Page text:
Microsofts Enchanted Office Comic Touts Ribbon

 
 
By Peter Galli  |  Posted 2007-01-03 Email Print this article Print
 
 
 
 
 
 
 

The software giant is using a Web-based comic strip to try to convince consumers that the new Ribbon-based user interface found in Office 2007 is an innovation they can benefit from.

Microsoft is using a Web-based comic strip to try to reach a broad set of consumers and convince them that they can benefit from the new Ribbon-based user interface found in Office 2007. While much of the hype leading up to the consumer release of the 2007 Office system later in January has focused on the productivity benefits for knowledge workers, Microsoft has also realized the need for a more general consumer approach, the company said. The comic, titled "The Enchanted Office: Once Upon a User Interface," is intended as a creative way to broaden the exposure of Office 2007 to the consumer market, a company spokesperson told eWEEK Jan. 3.
But, at the same time, the comic also attempts to address some of the most common questions of IT professionals and the needs of everyday information workers, she said.
eWEEK Labs says Office 2007 does break some new ground. Click here to read more. The eight-page comic starts out with the protagonist, Madeline, a CEO, dreaming about "bad software and dwindling revenue," the solution to which is the new Office with its Ribbon-based user interface, Madelines "advisors" tell her. Microsoft is hoping the comic will help prepare potential users for this new, and very different, user interface. "The primary goal is to generate awareness of the new user interface and the next release among people in the workplace," the spokesperson told me.
"The new user interface is the most exciting visual element of the next release and the improvement most likely to create questions with customers, and therefore Microsoft wanted to convey the thought that the new UI is an innovation worth embracing, and the comic serves as one way to demonstrate this," she said. Some experts like Peter Coffee, eWEEKs Technology Editor, have found Office 2007 to be very complex. He said in a recent column that when he looks at the Office 2007 Ribbon, with its dynamically changing icons and artfully laid out columns of hierarchical menu entry points, "I feel like Tommy Webber, fictional cast member of the fictional TV series Galaxy Quest in the 1999 movie of that name, when the aliens sat him down at the helm of a starship that theyd built from careful study of his TV footage—and expected him to pilot the thing out of space dock. Hoo, boy." To read more about why Office 2007 could be off-putting, click here. But, that being said, Coffee noted that it is crucial to get over that first impression of Office 2007. "After all, theres already been a combinatorial explosion of possible arrangements of menus and tool bars in prior versions of Office, but somehow civilization hasnt collapsed under the strain. Research shows that people are actually masters of selective perception and quickly learn—for good or ill—to ignore what doesnt relate to what theyre trying to do," he said. Microsoft has not yet decided on the future of the comic, the spokesperson said. Check out eWEEK.coms for Microsoft and Windows news, views and analysis.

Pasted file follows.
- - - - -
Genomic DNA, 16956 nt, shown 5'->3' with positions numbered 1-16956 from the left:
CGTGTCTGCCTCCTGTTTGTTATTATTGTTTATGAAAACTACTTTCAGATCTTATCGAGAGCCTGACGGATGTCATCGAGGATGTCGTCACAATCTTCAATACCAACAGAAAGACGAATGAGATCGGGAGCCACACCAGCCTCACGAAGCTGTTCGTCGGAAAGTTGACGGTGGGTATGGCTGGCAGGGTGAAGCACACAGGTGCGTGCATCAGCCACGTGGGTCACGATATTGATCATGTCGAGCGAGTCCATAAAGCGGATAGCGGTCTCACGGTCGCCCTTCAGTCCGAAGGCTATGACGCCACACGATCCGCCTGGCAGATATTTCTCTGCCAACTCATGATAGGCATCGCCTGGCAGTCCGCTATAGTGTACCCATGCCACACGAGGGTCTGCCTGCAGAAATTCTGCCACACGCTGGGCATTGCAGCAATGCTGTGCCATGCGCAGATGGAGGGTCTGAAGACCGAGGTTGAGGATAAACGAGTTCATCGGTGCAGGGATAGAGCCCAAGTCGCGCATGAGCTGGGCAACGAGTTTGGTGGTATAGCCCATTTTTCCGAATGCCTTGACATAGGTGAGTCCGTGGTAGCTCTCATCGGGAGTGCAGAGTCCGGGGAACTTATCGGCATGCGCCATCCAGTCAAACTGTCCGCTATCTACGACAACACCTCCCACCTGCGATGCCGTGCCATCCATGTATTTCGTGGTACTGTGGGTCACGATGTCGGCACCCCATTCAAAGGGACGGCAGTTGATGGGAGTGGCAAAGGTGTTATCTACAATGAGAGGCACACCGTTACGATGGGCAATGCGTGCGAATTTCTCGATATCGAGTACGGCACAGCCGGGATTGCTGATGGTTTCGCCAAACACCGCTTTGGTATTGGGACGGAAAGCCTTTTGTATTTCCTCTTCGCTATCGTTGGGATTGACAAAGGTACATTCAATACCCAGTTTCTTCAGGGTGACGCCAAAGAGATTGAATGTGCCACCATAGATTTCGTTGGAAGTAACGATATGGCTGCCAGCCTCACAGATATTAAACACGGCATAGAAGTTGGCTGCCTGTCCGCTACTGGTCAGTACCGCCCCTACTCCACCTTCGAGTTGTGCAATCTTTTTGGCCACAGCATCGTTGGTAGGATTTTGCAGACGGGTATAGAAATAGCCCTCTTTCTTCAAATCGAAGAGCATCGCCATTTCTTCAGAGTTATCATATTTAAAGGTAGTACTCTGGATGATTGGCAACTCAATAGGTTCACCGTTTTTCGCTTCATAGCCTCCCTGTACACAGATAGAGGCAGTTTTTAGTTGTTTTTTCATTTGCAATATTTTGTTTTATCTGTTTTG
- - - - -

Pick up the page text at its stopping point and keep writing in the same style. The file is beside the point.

Peter Galli has been a financial/technology reporter for 12 years at leading publications in South Africa, the UK and the US. He has been Investment Editor of South Africa's Business Day Newspaper, the sister publication of the Financial Times of London.

He was also Group Financial Communications Manager for First National Bank, the second largest banking group in South Africa before moving on to become Executive News Editor of Business Report, the largest daily financial newspaper in South Africa, owned by the global Independent Newspapers group.

He was responsible for a national reporting team of 20 based in four bureaus. He also edited and contributed to its weekly technology page, and launched a financial and technology radio service supplying daily news bulletins to the national broadcaster, the South African Broadcasting Corporation, which were then distributed to some 50 radio stations across the country.

He was then transferred to San Francisco as Business Report's U.S. Correspondent to cover Silicon Valley, trade and finance between the US, Europe and emerging markets like South Africa. After serving that role for more than two years, he joined eWeek as a Senior Editor, covering software platforms in August 2000.

He has comprehensively covered Microsoft and its Windows and .Net platforms, as well as the many legal challenges it has faced. He has also focused on Sun Microsystems and its Solaris operating environment, Java and Unix offerings. He covers developments in the open source community, particularly around the Linux kernel and the effects it will have on the enterprise.

He has written extensively about new products for the Linux and Unix platforms, the development of open standards and critically looked at the potential Linux has to offer an alternative operating system and platform to Windows, .Net and Unix-based solutions like Solaris.

His interviews with senior industry executives include Microsoft CEO Steve Ballmer, Linus Torvalds, the original developer of the Linux operating system, Sun CEO Scot McNealy, and Bill Zeitler, a senior vice president at IBM.

For numerous examples of his writing you can search under his name at the eWEEK Website at www.eweek.com.

 
 
 
 
 
 
 

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